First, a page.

City DopeNews

Paper Cups Can Now Be Recycled in Athens

Charlie Mustard (right), owner of Jittery Joe’s Roasting Co., hands out free coffee to promote ACC’s new ability to recycle paper cups. Credit: Whitley Carpenter

Prior to this month, disposable coffee and soda cups belonged in the blue receptacles headed for the landfill. Now, though, ACC is able to send them to a facility that turns them into cardboard boxes.

After processing at the county Recovered Materials Processing Facility, paper is sent to a Pratt Industries mill in Conyers that produces recycled packaging. Previously, it wasn’t worth the effort to remove the thin plastic film coating paper cups, but that’s changed since the pandemic and a surge in online shopping.

“They want the paper badly enough that they’re willing to put up with a little inconvenience,” said Waste Reduction Administrator Joe Dunlop.

Once the plastic film is removed, it’s burned along with other materials that can’t be reused to generate power for the mill, Dunlop said. The temperature is high enough that most pollutants are burned away, he added.

The No. 5 plastic lids on cups are also recyclable, but not straws. To recycle a cup, simply pop off the lid to make it easier to separate from the paper cup at the RMFP, empty the cup and throw both in the recycling bin, Dunlop said. Cups should be empty but don’t need to be rinsed.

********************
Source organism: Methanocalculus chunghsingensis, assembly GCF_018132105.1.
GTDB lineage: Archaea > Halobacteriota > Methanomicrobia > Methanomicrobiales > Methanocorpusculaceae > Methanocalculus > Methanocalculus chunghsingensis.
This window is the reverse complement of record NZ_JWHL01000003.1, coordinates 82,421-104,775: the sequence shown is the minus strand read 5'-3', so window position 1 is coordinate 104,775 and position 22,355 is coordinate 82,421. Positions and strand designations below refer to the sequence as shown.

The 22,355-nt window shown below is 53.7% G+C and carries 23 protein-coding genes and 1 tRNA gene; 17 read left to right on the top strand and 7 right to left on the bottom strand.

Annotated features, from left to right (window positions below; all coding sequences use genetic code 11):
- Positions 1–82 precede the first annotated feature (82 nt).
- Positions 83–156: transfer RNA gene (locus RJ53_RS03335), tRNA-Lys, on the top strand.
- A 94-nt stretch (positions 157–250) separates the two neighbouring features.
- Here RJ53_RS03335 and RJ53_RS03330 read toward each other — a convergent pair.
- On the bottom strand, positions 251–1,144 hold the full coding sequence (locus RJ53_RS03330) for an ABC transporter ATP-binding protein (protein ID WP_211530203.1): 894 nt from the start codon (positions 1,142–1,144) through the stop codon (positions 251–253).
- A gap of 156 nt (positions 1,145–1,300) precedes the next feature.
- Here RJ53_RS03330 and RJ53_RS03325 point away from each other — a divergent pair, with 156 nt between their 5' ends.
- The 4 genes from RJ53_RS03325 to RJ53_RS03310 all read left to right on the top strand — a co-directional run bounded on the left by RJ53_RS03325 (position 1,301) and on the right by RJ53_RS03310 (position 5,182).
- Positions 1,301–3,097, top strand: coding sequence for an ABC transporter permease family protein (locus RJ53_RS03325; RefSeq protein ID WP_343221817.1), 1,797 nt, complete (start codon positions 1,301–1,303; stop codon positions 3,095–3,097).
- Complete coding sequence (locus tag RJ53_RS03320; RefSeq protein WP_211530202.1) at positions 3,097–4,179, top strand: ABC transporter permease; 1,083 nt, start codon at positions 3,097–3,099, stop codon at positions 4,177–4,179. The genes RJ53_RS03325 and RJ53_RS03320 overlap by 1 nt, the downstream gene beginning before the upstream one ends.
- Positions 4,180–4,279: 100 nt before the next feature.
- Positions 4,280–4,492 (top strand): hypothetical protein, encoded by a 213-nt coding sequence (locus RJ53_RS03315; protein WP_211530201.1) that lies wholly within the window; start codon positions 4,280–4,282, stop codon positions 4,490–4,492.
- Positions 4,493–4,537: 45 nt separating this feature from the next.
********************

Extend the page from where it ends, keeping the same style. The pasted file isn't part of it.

The Recycling Division recently held a promotional event with free coffee at the Jittery Joe’s Roasting Co. and is advertising the change using grants from Coca-Cola and the Foodservice Packaging Institute. In true Athens fashion, the event included a person dressed in a flamingo costume who, according to Dunlop, was unaffiliated with ACC and just showed up.

The Recycling Division is an enterprise fund, meaning it’s supposed to pay for itself, but in recent years it’s struggled to do so because China stopped accepting American recyclables, labeling them as too contaminated with food or other non-recyclables. However, since then, the recycling stream has gotten cleaner, and new domestic markets have opened up, Dunlop said. Between Dalton companies that turn old plastic into carpet and the car factories and beer- and soda-canning plants that use recycled aluminum, Georgia is the second-largest market in the U.S. behind California, he said. But new revenue is still needed, he said.